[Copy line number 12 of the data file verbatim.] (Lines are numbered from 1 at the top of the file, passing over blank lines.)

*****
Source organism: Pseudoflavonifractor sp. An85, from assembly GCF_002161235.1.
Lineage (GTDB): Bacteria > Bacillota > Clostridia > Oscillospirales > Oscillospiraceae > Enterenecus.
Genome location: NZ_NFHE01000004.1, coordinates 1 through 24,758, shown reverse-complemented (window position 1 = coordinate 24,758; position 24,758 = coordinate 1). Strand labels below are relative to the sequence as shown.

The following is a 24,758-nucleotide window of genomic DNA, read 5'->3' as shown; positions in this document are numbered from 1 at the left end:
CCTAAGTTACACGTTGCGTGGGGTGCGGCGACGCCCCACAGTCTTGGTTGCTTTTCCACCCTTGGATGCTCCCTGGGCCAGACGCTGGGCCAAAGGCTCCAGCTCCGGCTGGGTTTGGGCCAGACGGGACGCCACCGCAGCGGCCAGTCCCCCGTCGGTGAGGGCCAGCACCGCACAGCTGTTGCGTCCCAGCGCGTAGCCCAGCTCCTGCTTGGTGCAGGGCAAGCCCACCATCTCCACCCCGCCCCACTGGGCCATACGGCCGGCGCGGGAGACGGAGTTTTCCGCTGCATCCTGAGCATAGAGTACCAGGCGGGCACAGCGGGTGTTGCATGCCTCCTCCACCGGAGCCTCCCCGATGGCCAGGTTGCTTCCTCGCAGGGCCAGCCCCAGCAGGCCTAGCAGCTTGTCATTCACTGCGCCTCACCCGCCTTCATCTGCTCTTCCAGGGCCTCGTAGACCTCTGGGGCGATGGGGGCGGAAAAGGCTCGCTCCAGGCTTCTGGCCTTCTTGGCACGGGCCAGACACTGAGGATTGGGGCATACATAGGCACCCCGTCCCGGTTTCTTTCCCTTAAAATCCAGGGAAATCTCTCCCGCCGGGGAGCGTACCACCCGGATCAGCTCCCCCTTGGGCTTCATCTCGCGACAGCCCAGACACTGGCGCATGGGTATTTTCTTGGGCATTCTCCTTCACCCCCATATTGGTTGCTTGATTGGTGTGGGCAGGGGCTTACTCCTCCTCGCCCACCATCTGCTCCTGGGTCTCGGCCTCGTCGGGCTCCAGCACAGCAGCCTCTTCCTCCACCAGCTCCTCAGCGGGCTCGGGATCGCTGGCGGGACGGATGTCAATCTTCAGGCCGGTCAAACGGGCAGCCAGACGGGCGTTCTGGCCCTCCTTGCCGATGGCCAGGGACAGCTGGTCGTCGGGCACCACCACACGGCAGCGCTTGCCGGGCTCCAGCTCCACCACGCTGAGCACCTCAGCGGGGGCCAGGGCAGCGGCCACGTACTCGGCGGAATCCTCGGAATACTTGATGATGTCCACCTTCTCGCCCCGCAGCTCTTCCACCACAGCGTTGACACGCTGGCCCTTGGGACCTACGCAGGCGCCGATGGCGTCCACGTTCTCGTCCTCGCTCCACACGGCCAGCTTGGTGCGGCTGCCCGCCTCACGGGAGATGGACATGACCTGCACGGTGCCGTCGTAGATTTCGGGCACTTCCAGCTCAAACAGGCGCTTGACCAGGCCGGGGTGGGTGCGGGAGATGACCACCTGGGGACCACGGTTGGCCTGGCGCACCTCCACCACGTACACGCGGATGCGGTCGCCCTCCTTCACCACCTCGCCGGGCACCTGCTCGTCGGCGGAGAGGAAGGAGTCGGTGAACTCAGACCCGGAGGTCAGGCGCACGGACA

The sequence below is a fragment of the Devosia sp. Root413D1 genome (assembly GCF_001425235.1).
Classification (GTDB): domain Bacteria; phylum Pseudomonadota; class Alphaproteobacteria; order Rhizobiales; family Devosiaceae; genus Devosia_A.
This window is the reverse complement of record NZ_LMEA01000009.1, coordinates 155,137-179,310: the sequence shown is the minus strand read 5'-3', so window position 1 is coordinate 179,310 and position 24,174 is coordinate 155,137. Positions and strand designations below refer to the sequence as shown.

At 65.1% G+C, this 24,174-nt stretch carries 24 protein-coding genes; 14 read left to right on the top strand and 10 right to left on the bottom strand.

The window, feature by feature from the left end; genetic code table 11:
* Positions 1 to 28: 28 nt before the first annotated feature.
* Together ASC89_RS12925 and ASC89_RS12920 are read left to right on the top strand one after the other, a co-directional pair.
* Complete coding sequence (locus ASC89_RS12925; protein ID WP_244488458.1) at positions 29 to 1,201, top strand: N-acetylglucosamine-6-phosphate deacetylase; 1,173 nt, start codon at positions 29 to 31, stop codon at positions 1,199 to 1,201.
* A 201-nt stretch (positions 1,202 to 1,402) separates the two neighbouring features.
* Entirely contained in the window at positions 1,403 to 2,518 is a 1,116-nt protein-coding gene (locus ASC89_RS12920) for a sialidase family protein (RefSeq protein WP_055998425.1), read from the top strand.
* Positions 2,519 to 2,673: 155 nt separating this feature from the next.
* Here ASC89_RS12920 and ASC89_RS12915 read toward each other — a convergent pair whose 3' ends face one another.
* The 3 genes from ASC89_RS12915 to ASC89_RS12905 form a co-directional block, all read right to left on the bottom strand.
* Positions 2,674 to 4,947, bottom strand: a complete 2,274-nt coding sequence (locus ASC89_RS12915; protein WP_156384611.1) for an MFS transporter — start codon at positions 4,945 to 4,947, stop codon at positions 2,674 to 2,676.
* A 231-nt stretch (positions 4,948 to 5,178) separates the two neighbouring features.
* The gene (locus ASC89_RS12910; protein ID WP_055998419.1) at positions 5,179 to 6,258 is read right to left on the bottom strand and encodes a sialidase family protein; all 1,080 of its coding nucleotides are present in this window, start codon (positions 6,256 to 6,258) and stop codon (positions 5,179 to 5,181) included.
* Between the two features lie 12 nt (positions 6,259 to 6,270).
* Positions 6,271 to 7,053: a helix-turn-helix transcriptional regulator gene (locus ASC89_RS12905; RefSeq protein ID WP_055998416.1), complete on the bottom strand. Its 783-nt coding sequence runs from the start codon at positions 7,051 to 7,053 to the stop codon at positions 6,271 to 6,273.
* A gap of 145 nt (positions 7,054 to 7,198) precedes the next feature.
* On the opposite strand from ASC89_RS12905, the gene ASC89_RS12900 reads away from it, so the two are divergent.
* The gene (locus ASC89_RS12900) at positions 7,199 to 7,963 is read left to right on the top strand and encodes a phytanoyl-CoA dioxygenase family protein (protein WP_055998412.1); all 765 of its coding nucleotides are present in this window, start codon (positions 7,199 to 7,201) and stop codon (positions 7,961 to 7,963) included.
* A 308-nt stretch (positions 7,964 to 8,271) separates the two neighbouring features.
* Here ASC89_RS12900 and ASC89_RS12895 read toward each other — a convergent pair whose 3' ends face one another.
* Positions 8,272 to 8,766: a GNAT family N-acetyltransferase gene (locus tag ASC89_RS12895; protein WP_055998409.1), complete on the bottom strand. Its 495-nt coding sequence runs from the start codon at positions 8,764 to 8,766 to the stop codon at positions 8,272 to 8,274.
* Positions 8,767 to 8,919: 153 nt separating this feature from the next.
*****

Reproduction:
* Together ASC89_RS12925 and ASC89_RS12920 are read left to right on the top strand one after the other, a co-directional pair.